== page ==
|By (author):||Snyder, Timothy|
|Subject:||HISTORY / General|
|POLITICAL SCIENCE / Comparative Politics|
|POLITICAL SCIENCE / History & Theory|
|POLITICAL SCIENCE / International Relations / General|
|Size:||9.25in x 6.12in|
|From The Publisher*||From the author of On Tyranny comes a stunning new chronicle of the rise of authoritarianism from Russia to Europe and America.|
With the end of the Cold War, the victory of liberal democracy was thought to be final. Observers declared the end of history, confident in a peaceful, globalized future. This faith was misplaced. Authoritarianism returned to Russia, as Putin found fascist ideas that could be used to justify rule by the wealthy. In the 2010s, it has spread from east to west, aided by Russian warfare in Ukraine and cyberwar and information war in Europe and the United States.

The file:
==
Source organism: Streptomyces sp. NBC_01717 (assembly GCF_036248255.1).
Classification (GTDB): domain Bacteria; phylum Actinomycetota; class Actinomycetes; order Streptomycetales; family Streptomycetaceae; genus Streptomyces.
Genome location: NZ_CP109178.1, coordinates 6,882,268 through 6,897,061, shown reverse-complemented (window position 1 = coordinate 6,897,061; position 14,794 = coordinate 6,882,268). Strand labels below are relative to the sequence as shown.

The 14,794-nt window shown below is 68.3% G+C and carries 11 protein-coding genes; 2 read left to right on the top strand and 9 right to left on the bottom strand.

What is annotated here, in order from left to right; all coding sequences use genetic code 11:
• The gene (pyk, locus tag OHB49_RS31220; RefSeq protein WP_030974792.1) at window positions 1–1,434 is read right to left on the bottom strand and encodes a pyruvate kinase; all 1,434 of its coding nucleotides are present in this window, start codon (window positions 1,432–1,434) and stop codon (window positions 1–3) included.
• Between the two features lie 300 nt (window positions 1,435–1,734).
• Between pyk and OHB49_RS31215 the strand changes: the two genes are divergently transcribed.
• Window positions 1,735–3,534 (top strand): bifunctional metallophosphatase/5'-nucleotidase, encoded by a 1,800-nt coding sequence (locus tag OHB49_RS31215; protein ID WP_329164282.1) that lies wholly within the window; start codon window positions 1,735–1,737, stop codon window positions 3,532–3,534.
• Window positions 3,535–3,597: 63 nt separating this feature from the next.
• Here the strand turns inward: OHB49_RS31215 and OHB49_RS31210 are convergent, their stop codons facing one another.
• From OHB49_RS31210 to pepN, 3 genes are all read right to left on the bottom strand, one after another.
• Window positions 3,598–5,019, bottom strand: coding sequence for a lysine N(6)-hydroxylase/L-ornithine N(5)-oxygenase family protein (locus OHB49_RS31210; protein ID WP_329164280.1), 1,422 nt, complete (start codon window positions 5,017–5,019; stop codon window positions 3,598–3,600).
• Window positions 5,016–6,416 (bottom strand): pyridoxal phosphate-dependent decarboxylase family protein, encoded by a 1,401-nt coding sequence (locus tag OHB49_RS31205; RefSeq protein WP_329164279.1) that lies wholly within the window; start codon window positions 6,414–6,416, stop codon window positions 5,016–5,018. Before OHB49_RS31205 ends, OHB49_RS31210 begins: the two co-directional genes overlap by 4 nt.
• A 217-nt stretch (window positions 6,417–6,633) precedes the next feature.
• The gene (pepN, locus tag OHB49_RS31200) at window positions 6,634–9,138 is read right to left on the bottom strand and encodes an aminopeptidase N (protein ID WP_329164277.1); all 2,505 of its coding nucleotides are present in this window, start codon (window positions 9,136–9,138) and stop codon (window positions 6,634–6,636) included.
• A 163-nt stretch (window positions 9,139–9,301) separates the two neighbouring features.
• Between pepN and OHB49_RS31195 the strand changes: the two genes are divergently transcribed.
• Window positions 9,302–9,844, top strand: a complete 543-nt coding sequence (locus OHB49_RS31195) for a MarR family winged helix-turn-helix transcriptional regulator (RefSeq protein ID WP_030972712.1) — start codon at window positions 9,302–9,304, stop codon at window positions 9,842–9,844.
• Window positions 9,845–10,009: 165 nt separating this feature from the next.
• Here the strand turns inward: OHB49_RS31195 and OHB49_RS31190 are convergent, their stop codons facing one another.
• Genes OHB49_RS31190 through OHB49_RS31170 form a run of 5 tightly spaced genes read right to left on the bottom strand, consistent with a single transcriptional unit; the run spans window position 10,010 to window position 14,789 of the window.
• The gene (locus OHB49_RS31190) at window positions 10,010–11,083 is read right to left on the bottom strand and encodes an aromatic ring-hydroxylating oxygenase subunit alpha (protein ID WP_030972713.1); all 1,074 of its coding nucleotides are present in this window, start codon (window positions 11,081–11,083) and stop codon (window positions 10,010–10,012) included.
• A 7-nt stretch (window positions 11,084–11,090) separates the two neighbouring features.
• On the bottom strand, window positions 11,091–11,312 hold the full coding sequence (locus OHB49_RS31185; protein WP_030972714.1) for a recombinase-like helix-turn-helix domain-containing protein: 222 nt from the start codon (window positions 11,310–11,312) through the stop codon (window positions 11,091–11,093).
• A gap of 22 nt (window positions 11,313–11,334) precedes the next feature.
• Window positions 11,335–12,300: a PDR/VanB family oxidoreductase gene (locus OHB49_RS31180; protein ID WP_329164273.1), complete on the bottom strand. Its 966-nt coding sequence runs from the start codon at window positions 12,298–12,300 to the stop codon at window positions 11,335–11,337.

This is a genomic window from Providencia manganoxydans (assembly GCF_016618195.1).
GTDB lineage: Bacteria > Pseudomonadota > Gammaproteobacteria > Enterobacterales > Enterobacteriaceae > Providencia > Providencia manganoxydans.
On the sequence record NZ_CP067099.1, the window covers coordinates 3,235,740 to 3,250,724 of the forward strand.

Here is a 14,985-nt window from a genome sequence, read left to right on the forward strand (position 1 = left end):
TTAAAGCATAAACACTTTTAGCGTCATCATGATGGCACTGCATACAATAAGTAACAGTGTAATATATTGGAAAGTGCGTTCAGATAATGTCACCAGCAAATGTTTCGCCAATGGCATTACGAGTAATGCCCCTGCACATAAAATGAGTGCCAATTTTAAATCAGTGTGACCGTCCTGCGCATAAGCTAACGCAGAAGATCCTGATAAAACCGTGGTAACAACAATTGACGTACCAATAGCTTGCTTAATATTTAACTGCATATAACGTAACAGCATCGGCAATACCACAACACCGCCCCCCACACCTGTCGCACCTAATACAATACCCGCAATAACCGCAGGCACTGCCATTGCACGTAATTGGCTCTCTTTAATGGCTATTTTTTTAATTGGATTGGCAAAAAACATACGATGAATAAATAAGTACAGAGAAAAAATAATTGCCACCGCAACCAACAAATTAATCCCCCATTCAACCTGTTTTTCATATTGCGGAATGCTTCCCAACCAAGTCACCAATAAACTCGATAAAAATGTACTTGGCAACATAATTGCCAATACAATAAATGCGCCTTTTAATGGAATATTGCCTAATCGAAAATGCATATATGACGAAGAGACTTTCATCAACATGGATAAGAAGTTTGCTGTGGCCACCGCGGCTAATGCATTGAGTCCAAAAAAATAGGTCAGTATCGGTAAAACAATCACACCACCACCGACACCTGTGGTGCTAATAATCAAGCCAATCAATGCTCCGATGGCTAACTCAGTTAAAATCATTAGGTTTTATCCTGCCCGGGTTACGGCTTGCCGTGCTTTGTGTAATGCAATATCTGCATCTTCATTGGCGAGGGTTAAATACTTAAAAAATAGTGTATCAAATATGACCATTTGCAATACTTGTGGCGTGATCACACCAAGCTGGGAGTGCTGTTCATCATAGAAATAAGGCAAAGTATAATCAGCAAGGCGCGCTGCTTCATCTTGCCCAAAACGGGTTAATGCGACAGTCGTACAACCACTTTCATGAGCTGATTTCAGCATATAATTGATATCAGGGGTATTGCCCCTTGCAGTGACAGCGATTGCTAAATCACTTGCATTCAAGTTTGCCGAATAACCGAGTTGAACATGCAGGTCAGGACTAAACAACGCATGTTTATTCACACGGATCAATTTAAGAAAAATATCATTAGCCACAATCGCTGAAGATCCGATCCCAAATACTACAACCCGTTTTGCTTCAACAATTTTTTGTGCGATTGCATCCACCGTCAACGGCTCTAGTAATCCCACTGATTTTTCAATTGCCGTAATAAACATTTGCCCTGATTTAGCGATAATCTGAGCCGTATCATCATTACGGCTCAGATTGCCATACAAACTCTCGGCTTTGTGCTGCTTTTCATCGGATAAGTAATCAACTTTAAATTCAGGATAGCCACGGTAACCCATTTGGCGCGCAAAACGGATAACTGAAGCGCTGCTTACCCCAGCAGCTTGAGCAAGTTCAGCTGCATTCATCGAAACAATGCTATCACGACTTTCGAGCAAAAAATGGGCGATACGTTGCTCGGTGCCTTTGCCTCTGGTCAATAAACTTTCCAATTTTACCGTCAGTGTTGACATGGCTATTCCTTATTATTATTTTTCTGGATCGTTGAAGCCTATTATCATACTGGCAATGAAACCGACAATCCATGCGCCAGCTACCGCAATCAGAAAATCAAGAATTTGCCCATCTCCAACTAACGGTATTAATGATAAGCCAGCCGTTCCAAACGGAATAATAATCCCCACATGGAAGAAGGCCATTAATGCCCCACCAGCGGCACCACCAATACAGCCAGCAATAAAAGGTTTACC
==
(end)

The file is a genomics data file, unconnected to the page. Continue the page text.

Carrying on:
Russia found allies among nationalists and oligarchs everywhere, and its drive to dissolve Western institutions, states, and values found resonance within the West itself. The rise of populism, the British vote against the EU, and the election of Donald Trump were all Russian goals, but their achievement reveals the vulnerability of Western societies and the uncertain character of Western political order.
This threat to Western democracy presents an opportunity to better understand the pillars of our own political order. In this forceful and unsparing work of contemporary history, based on vast research as well as personal reporting, Snyder goes beyond the headlines to expose the true nature of the threat to democracy and law. By showcasing the stark choices before us--between equality or oligarchy, individuality or totality, truth and falsehood--Snyder restores our understanding of the basis of our way of life, offering a way forward in a time of terrible uncertainty.
|Biographical Note||Timothy Snyder is the Levin Professor of History at Yale University and the author of On Tyranny, Black Earth, and Bloodlands. His work has received the literature award of the American Academy of Arts and Letters, the Hannah Arendt Prize, and the Leipzig Book Prize for European Understanding. He lives in New Haven, Connecticut.|